Go and Do Likewise
Renowned cubist artist Jorge Cocco describes the symbolism of his painting, "Go and Do Likewise":
Right at the front we find the good Samaritan, exemplifying what we must do. In the middle we find a Levite, and even further away we see the priest. In art we call this punto de fuga, vanishing point. The dynamics show the Samaritan in action helping the fallen man. On the other hand, the other two persons are rigid, conditioned by a vertical bar that becomes thinner, indicating indifference. The content of this anecdote firstly denounces hypocrisy: the priest, the person with the higher calling and responsibility undoubtedly showing off his ranks with pride did nothing to help the needy. The second teaching is the answer to the lawyer who was asking what he needed to do to inherit eternal life, what we must do is love the Lord thy God with all thy heart, and with all thy soul, and with all thy strength, and with all thy mind; and thy neighbour as thyself.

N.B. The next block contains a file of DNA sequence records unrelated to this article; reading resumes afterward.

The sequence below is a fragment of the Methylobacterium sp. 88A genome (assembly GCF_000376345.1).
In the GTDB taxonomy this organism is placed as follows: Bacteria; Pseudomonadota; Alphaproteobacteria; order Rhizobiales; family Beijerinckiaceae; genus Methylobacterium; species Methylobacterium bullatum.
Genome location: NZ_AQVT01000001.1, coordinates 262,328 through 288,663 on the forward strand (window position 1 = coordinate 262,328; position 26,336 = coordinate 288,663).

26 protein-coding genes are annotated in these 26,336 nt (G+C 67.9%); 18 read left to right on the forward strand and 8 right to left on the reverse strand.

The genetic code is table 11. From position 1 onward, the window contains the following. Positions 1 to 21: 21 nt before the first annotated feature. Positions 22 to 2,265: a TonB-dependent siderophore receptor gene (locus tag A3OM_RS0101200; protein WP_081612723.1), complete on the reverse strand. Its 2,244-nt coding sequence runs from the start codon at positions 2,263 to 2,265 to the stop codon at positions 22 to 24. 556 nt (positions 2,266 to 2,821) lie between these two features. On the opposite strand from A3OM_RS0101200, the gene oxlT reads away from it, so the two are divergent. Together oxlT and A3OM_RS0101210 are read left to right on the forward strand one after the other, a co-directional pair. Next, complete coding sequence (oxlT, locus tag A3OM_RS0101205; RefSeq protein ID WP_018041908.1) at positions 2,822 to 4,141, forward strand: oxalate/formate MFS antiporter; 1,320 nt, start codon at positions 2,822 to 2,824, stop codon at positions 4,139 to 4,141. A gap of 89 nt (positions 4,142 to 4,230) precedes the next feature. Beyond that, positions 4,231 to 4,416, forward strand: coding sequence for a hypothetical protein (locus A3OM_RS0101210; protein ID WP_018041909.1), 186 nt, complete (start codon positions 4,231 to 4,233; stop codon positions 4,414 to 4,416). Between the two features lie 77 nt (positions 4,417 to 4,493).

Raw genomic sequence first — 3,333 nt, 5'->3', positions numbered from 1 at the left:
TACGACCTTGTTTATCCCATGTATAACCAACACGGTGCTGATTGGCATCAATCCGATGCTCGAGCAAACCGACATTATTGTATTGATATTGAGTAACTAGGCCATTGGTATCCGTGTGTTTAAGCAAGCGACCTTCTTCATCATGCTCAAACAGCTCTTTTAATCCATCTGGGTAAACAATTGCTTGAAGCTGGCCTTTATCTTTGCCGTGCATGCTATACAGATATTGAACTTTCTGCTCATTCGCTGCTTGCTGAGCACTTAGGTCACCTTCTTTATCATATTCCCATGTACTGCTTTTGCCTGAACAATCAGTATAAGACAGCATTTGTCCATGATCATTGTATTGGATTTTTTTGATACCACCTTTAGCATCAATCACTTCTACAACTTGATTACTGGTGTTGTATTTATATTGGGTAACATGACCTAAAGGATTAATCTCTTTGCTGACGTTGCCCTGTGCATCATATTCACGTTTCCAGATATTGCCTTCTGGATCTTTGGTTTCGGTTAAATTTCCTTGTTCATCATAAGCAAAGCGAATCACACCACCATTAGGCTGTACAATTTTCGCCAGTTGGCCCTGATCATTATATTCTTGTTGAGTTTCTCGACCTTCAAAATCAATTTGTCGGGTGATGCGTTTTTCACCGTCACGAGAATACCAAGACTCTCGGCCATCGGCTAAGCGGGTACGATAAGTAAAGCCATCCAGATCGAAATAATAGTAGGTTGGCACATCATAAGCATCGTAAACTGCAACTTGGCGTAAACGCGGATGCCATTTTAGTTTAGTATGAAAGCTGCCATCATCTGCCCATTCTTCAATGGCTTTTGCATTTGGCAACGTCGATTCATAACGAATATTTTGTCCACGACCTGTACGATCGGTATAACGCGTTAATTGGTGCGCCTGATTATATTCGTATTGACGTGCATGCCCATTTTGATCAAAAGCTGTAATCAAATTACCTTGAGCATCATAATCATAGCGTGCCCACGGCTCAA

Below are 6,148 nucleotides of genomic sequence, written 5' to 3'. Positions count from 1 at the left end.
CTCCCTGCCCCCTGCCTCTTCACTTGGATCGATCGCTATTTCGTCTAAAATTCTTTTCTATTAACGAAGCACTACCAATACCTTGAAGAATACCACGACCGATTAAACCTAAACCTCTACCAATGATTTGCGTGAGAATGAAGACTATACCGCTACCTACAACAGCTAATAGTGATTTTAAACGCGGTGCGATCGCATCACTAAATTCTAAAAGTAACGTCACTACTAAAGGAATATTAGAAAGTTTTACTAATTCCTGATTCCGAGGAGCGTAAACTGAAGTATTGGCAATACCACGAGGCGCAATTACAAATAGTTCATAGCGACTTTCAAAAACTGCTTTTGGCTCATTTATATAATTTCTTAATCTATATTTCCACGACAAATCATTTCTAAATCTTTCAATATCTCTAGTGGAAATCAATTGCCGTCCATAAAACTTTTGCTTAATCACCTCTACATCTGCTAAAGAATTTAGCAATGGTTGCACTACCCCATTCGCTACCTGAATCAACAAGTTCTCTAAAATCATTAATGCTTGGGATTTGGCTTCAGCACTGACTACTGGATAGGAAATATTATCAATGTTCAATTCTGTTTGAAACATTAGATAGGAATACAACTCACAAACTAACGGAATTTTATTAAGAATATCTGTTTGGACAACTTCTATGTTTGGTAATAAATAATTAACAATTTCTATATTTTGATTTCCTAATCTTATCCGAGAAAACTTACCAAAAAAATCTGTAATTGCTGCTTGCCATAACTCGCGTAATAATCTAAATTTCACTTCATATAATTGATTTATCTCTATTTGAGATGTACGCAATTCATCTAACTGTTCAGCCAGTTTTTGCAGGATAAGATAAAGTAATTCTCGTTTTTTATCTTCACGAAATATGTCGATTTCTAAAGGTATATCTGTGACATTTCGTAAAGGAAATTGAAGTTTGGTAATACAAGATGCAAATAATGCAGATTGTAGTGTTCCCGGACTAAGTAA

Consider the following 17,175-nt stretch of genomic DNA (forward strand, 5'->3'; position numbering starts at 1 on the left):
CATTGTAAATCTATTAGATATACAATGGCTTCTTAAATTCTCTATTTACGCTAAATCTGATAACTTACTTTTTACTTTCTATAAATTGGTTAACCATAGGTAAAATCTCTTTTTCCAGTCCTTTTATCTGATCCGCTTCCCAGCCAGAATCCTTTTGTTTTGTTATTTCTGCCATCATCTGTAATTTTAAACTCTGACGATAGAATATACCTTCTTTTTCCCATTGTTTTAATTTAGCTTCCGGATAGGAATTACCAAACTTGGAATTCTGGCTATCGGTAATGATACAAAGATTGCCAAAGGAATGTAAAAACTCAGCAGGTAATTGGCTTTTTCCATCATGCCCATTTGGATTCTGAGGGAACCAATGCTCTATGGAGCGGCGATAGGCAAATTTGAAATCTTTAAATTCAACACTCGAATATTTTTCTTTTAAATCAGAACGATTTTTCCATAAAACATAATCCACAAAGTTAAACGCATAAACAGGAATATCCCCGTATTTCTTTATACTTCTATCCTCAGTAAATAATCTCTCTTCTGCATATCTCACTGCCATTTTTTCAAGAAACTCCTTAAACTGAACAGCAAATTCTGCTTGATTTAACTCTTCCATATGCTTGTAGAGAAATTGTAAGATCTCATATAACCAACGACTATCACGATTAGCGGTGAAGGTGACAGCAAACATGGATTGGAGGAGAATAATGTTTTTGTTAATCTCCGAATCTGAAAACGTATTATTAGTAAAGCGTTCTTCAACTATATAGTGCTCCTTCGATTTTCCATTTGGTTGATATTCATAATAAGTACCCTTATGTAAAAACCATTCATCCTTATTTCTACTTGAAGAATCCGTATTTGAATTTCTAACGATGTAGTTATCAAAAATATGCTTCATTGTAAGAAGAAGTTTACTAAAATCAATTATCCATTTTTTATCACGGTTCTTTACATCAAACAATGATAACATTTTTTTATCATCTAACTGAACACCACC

Jesus represented himself in the parables, he was always one of the characters. Jesus is the Good Samaritan, the one that had compassion, and bound his wounds, the one that brought him to an inn and took care of him and told the host that He would pay. That symbolizes the Lord paying for our sins.
The title of this work is the exhortation to show compassion even when we don’t feel the obligation to be. We all fall short of perfection or in need sooner or later and someone needs to come and rescue us. The Lord is always there for us.
- DETAILS -
Giclee on canvas.
Available framed or unframed.
Sizes reflect image size if unframed, or finished frame size if framed.
Unframed ships rolled in a tube.